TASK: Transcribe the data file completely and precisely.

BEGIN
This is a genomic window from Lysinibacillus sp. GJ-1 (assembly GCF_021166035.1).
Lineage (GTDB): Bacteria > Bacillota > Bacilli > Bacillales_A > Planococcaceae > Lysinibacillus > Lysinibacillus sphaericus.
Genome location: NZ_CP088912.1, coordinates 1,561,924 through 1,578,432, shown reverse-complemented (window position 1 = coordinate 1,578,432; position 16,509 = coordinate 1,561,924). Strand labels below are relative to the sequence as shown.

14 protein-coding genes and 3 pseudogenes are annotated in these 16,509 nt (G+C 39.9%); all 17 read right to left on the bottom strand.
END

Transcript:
This is a genomic window from Lysinibacillus sp. GJ-1 (assembly GCF_021166035.1).
Lineage (GTDB): Bacteria > Bacillota > Bacilli > Bacillales_A > Planococcaceae > Lysinibacillus > Lysinibacillus sphaericus.
Genome location: NZ_CP088912.1, coordinates 1,561,924 through 1,578,432, shown reverse-complemented (window position 1 = coordinate 1,578,432; position 16,509 = coordinate 1,561,924). Strand labels below are relative to the sequence as shown.

14 protein-coding genes and 3 pseudogenes are annotated in these 16,509 nt (G+C 39.9%); all 17 read right to left on the bottom strand.